Wind turbines, not long ago, were a rare encounter for most people but now sprout everywhere the wind blows. Solar cells, once confined to corporate parks and universities, now cover the roofs of grocery store parking lots and houses the world over. Hydrogen, long the fuel of choice for space rockets and shuttles, now powers planes, trains, automobiles, home heaters, and industrial processes. Happily, today we are living at a time when renewable energy accounts for one-third of the world’s installed power capacity (IRENA), driven by costs that are now below those of fossil fuels.
To celebrate this week’s 49th annual Earth Day (April 22), we have chosen to write a photo essay featuring the countries that are “leading the charge towards clean energy” as highlighted by the World Economic Forum (WEF). When it comes to making a lasting impact, these countries took swift and “decisive action” to decarbonize their energy systems between 2008 and 2017 across five important segments. The rankings are based upon a report entitled, “Energy Revolution: A Global Outlook,” commissioned by Drax Group in cooperation with researchers from Imperial College London and E4tech.
Celebrating Earth Day and the dawn of renewables.
The United Kingdom: Biggest Decrease in Carbon Intensity in Electricity
Cleaner cities across the UK are the result of rapid decarbonization.
“Clean electricity,” the World Economic Forum notes, “underpins almost all efforts to shift towards a decarbonized future.” In this category, the United Kingdom has, according to the Drax report, “decarbonized its power sector much faster than any other country in the world.” Over the past decade, the UK has more than halved the carbon intensity of its electricity through a reduction of more than 250 g/KWh (carbon content per kilowatt hour). The country’s success in decarbonizing the grid is due to several factors, including “rapid phase-out of coal power,” “strong carbon pricing,” and “growth of renewables.” The UK was followed in this effort by Denmark, the United States, and China.
Germany: Biggest Increase in Renewable Capacity
New and old wind technology dot the fields of the German countryside.
The World Economic Forum extolls Germany’s trailblazing efforts in terms of new installed renewable capacity: “In the last decade, an extra 1,125 GW of capacity has been installed worldwide. Germany leads the way, having installed almost 1 kW of renewable capacity per person in the given time period, and ranking 1st and 3rd for solar and wind capacity per person respectively.” The WEF goes on to say, “Germany’s push towards renewables is part of a wider trend within Europe, with eight of the top ten countries coming from the region―only Canada (5th) and Australia (10th) are from outside the region.”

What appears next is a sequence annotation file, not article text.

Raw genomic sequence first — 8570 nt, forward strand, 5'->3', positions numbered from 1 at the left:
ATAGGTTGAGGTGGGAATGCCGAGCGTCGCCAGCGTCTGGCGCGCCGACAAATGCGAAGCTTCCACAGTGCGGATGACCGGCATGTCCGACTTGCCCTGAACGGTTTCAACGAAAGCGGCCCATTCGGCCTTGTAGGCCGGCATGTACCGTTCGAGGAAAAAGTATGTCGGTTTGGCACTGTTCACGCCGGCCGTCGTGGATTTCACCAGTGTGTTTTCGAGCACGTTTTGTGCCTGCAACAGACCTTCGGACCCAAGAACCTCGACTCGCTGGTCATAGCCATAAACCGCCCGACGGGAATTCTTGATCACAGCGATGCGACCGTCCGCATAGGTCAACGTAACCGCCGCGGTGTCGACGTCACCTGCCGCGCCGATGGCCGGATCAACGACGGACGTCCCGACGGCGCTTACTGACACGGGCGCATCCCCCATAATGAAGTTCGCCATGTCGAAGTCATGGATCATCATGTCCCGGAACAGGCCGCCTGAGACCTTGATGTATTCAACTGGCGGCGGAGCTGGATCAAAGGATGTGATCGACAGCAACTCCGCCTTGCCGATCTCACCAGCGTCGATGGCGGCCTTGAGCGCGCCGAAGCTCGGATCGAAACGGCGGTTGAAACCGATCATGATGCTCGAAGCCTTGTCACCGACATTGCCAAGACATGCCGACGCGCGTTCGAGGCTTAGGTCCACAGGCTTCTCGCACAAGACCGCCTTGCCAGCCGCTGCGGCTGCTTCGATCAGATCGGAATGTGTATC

The United Kingdom: Biggest Decrease in Coal Use for Electricity
The UK can celebrate Earth Day twice! It reduced its use of coal in electricity by the highest margin.
“When it comes to the transition from coal-based electricity production,” the World Economic Forum points out, “the pattern follows a similar trend to the change in carbon content; the UK and Denmark are ahead of the field.” Both countries have reduced their share of coal in electricity generation by almost 30% and 23% respectively by switching “one-quarter of their electricity supplies from coal to gas and renewables,” according to the Drax report. In this category, it is encouraging to see that the U.S. and China are also in the top five countries leading the way with sizeable coal decreases by 18% and 14% respectively.
Norway: Share of New Electric Vehicles Sales
In Norway, 47% of all new car sales are electric.
As of 2017, according to the World Economic Forum, “over 4.5 million electric vehicles were on the road, 1.2 million of which were purchased in 2017 alone.” Sales of electric vehicles (EVs) signal the intent of individuals to reduce their carbon footprint along with their cost of fueling. Norway leads the charge here (no pun intended), with EVs accounting for 10% of all new car sales. In the 12-month period to September 2018, Norway captured a “staggering 47% EV share” of new car sales. The WEF attributes their top new sales position as “reaping the rewards of having offered EV incentives since the 1980s.”
China: Total Electric Vehicles on the Roads
China: More EVs and charging stations than anywhere else.
With an installed base of more than 2 million EVs, China doubles the amount of total electric vehicles on the road than the U.S., which ranks second in this category. Together, China and the U.S. account for nearly 75% of the worldwide EV market and half all EV charging stations. Of note is Japan, which ranks third with 250,000 EVs. Japan is leading the market in hydrogen-powered vehicles with two of its giant automakers, Honda and Toyota, having launched hydrogen cars in Japan and the U.S. in recent years.
We still have a long way to go when it comes to the adoption of sustainable energy. However, these trailblazing countries, amongst many others, light a path worth taking. The shift to renewables is now a movement that enables us to have worthy reasons to celebrate. Happy Earth Day world!
As the Hydrogen 2.0 ecosystem gains momentum, we’ll be sharing our views and insights on the new Hydrogen 2.0 Economy. We also update our blog every week with insightful and current knowledge in this growing energy field.